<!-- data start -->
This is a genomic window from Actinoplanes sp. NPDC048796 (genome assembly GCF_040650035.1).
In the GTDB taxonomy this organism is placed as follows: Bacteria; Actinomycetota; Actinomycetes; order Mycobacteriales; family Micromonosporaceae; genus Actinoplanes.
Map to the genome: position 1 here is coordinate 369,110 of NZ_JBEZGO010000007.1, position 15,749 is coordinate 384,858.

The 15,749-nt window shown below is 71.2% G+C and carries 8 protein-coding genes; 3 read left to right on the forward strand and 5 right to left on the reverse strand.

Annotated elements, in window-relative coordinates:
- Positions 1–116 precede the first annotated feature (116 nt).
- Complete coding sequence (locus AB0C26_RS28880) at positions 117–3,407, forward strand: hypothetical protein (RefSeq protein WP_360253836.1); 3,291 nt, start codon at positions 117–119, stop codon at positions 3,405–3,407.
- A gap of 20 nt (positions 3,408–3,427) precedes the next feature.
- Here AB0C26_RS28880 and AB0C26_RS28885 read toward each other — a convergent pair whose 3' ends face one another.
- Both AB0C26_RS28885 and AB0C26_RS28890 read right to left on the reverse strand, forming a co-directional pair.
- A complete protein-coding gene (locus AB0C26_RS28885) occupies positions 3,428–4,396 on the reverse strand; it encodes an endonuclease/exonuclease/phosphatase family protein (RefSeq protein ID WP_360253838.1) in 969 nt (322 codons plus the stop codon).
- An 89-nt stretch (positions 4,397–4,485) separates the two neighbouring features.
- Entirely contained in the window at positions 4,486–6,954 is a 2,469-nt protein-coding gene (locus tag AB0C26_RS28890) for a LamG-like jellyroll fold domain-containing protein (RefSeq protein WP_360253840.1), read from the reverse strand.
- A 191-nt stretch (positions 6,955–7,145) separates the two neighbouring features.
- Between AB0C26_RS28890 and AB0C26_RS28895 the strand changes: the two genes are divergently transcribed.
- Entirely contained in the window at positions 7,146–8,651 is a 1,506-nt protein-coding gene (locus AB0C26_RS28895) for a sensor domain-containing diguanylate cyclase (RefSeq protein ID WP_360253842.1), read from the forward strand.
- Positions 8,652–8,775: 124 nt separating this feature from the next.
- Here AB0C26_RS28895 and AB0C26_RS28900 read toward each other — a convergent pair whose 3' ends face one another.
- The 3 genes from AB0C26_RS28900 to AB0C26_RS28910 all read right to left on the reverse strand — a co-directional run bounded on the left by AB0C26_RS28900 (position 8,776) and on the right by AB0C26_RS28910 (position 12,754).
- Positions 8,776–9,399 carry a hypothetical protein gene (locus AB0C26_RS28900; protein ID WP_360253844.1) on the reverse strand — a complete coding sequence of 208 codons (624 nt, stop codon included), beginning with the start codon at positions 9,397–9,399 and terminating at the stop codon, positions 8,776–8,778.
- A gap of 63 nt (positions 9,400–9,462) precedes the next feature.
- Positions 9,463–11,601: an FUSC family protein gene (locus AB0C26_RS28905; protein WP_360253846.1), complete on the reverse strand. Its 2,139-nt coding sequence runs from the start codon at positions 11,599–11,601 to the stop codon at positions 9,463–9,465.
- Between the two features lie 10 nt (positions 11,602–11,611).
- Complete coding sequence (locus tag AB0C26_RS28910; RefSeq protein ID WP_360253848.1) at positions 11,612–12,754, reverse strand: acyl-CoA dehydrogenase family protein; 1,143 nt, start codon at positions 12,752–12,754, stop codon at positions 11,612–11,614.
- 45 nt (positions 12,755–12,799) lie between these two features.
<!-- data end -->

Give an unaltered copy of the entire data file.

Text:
This is a genomic window from Actinoplanes sp. NPDC048796 (genome assembly GCF_040650035.1).
In the GTDB taxonomy this organism is placed as follows: Bacteria; Actinomycetota; Actinomycetes; order Mycobacteriales; family Micromonosporaceae; genus Actinoplanes.
Map to the genome: position 1 here is coordinate 369,110 of NZ_JBEZGO010000007.1, position 15,749 is coordinate 384,858.

The 15,749-nt window shown below is 71.2% G+C and carries 8 protein-coding genes; 3 read left to right on the forward strand and 5 right to left on the reverse strand.

Annotated elements, in window-relative coordinates:
- Positions 1–116 precede the first annotated feature (116 nt).
- Complete coding sequence (locus AB0C26_RS28880) at positions 117–3,407, forward strand: hypothetical protein (RefSeq protein WP_360253836.1); 3,291 nt, start codon at positions 117–119, stop codon at positions 3,405–3,407.
- A gap of 20 nt (positions 3,408–3,427) precedes the next feature.
- Here AB0C26_RS28880 and AB0C26_RS28885 read toward each other — a convergent pair whose 3' ends face one another.
- Both AB0C26_RS28885 and AB0C26_RS28890 read right to left on the reverse strand, forming a co-directional pair.
- A complete protein-coding gene (locus AB0C26_RS28885) occupies positions 3,428–4,396 on the reverse strand; it encodes an endonuclease/exonuclease/phosphatase family protein (RefSeq protein ID WP_360253838.1) in 969 nt (322 codons plus the stop codon).
- An 89-nt stretch (positions 4,397–4,485) separates the two neighbouring features.
- Entirely contained in the window at positions 4,486–6,954 is a 2,469-nt protein-coding gene (locus tag AB0C26_RS28890) for a LamG-like jellyroll fold domain-containing protein (RefSeq protein WP_360253840.1), read from the reverse strand.
- A 191-nt stretch (positions 6,955–7,145) separates the two neighbouring features.
- Between AB0C26_RS28890 and AB0C26_RS28895 the strand changes: the two genes are divergently transcribed.
- Entirely contained in the window at positions 7,146–8,651 is a 1,506-nt protein-coding gene (locus AB0C26_RS28895) for a sensor domain-containing diguanylate cyclase (RefSeq protein ID WP_360253842.1), read from the forward strand.
- Positions 8,652–8,775: 124 nt separating this feature from the next.
- Here AB0C26_RS28895 and AB0C26_RS28900 read toward each other — a convergent pair whose 3' ends face one another.
- The 3 genes from AB0C26_RS28900 to AB0C26_RS28910 all read right to left on the reverse strand — a co-directional run bounded on the left by AB0C26_RS28900 (position 8,776) and on the right by AB0C26_RS28910 (position 12,754).
- Positions 8,776–9,399 carry a hypothetical protein gene (locus AB0C26_RS28900; protein ID WP_360253844.1) on the reverse strand — a complete coding sequence of 208 codons (624 nt, stop codon included), beginning with the start codon at positions 9,397–9,399 and terminating at the stop codon, positions 8,776–8,778.
- A gap of 63 nt (positions 9,400–9,462) precedes the next feature.
- Positions 9,463–11,601: an FUSC family protein gene (locus AB0C26_RS28905; protein WP_360253846.1), complete on the reverse strand. Its 2,139-nt coding sequence runs from the start codon at positions 11,599–11,601 to the stop codon at positions 9,463–9,465.
- Between the two features lie 10 nt (positions 11,602–11,611).
- Complete coding sequence (locus tag AB0C26_RS28910; RefSeq protein ID WP_360253848.1) at positions 11,612–12,754, reverse strand: acyl-CoA dehydrogenase family protein; 1,143 nt, start codon at positions 12,752–12,754, stop codon at positions 11,612–11,614.
- 45 nt (positions 12,755–12,799) lie between these two features.